Fever - Febrile convulsions

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What is a febrile convulsion?

A febrile convulsion (also known as a febrile seizure) is common. Approximately 3% of children aged 6 months to 6 years may have a convulsion when they have a fever or high temperature.

A convulsion is caused by a short burst of abnormal electrical activity in the brain. This is when the nerve cells send "mixed-up" signals to each other. These mixed-up signals may lead to a change in the child’s awareness or body movement. Sometimes people use other names for convulsions such as fits or seizures.

What causes a febrile convulsion?

The febrile convulsion or seizure happens when the normal brain activity is disturbed by a fever. It usually happens without warning. During the seizure your child may:

  • become stiff or floppy,
  • stare unresponsively, become unconscious or unaware of their surroundings,
  • display jerking or twitching movements,
  • be blue around the lips.

What should I do if my child has a convulsion?

Remember, most seizures will stop within seconds or a couple of minutes, without any medical treatment.

  • Stay calm.
  • Note the time the seizure starts and ends if possible
  • Stay with your child.
  • Move the child away from potentially harmful objects e.g. furniture with sharp corners. Otherwise try not to move the child unless the seizure occurs in a hazardous area e.g. the bath or pool.
  • Place something soft under your child’s head to stop their head hitting the floor.Roll your child onto their side. This is also known as the recovery position. If there is food in their mouth turn their head to the side, do not try to remove it.
  • Unless you are giving your child emergency medication (such as midazolam), never put anything in the mouth of your child – it is impossible for your child to swallow their tongue
  • Your child may become tired after the seizure. Allow them to rest and recover.

Should I call an ambulance?

Call 000 for an ambulance if:

  • you feel worried.
  • it is your child’s first seizure.
  • the seizure lasts longer than 5 minutes.
  • the seizure occurs in water and your child has trouble breathing.
  • your child also has an injury.
  • you suspect your child has inhaled some food or vomit.
  • your child’s breathing doesn’t return to normal shortly after the seizure or your child remains blue around the lips.
  • you are unsure that your child is safe and recovering normally after the seizure.

Why is my child sleepy after the seizure?

Your child will become tired after the seizure and will need time to rest and recover. If your child remains drowsy or difficult to wake after sleep, you should seek medical attention.

What can the doctors do for my child?

Even though the high temperature is usually related to a viral infection, your doctor will need to examine your child to try and determine the cause of the high temperature. Further investigations or blood tests may need to be done to rule out other causes for the fever and convulsion.

Can my child get another convulsion the next time they have a fever?

Yes. The chance of having another febrile convulsion in the following year is 30%, but this means that 70% (or 7 out of 10 children) will not have another seizure. The risk of a second seizure reduces every year and it becomes less likely after children turn 6 years old.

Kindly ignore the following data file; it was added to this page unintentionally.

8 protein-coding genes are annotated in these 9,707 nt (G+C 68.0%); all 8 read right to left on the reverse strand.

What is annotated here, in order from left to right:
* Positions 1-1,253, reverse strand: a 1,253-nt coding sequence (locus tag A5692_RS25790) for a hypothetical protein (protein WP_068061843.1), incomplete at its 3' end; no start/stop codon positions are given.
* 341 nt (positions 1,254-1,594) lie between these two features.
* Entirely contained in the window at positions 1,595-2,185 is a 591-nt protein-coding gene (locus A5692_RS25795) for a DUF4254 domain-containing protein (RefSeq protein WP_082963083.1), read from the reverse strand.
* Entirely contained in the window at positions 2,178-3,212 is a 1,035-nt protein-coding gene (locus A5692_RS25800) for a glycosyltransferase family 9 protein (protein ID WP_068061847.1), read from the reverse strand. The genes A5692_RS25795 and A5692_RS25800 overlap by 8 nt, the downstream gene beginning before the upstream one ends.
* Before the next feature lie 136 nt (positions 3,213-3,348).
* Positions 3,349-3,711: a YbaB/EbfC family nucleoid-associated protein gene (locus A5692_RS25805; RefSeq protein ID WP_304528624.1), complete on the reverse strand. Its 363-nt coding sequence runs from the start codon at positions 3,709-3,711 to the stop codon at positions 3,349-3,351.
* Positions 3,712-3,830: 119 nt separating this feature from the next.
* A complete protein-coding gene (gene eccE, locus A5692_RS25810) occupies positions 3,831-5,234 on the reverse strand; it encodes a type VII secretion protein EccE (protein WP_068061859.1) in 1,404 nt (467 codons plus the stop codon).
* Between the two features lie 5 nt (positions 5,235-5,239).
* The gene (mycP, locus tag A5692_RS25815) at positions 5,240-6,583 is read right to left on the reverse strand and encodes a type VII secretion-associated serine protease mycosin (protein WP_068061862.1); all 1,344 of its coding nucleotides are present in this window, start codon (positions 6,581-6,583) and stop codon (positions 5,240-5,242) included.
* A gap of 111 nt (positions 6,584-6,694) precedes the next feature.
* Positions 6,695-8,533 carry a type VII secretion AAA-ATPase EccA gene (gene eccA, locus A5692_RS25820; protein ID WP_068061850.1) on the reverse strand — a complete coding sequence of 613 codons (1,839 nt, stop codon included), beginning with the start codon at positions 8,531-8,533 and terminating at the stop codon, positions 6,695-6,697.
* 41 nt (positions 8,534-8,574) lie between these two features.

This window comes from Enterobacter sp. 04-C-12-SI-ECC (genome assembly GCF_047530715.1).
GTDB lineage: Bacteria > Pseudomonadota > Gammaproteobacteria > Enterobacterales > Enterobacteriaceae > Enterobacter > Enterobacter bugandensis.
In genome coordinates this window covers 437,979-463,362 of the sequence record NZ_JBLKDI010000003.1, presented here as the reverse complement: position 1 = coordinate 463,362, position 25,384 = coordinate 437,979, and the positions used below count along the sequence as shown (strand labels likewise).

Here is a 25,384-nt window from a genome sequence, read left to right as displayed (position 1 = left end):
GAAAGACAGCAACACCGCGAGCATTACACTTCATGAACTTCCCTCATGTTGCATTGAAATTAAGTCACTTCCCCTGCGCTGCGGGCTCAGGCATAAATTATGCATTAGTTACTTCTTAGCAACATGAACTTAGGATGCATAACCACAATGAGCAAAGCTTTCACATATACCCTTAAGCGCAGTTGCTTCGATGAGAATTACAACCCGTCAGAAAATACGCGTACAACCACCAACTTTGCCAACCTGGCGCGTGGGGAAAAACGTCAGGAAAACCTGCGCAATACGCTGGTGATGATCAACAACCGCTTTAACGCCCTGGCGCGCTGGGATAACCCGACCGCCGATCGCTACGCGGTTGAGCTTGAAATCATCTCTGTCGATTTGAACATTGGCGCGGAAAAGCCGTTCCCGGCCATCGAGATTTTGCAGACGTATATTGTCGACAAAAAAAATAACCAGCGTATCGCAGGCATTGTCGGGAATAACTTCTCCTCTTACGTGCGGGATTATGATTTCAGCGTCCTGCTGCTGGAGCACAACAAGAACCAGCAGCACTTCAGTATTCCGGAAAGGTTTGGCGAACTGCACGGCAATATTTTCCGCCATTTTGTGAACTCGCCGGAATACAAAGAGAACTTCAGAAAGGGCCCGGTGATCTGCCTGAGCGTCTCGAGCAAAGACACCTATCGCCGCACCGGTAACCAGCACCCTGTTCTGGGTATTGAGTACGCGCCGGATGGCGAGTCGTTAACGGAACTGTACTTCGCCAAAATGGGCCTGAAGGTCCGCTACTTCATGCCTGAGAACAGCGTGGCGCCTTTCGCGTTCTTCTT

What does the future hold for my child?

The outlook for a child with simple febrile convulsions is excellent. There is no evidence of "brain damage" in these children. Your child is at only a very small risk of developing epilepsy in the future if they had a simple febrile convulsion.

What should I do when my child develops fever in the future?

To reduce the fever you can use medicines, such as paracetamol or ibuprofen only as directed. Remember that these medications will make your child feel better from the fever but they do not treat the infection that caused the fever. These medicines do not prevent the seizure from happening. You should take your child to see your local doctor if they look unwell, if you are concerned about them or if the fever persists.

Do not place your child in a cool bath to reduce the fever. This may lead to shivering which may actually increase your child’s temperature.

Is there any treatment available if my child has prolonged or more frequent febrile convulsion at home?

There is a medication called Midazolam that is sometimes recommended for children who have a history of febrile convulsions that last longer than 5 minutes. Most children do not need this medication. If you would like more information about this treatment you should talk with your doctor.

Are there any other medications available to prevent febrile convulsions?

Yes, however these medications have to be taken every day and they can have unwanted side effects. Because the outlook for children with febrile convulsions is so good, these regular medications are rarely necessary.

Remember:

  • Regular paracetamol or ibuprofen will not prevent febrile convulsions.
  • If your child has a fit stay with them and lie them on their side.
  • Call an ambulance if the seizure lasts longer than 5 minutes or you are worried.
  • It is important you see your doctor following a febrile convulsion to determine the reason for the fever.
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The Children's Hospital at Westmead
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Sydney Children's Hospital, Randwick
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Hunter New England Kids Health
www.hnekidshealth.nsw.gov.au

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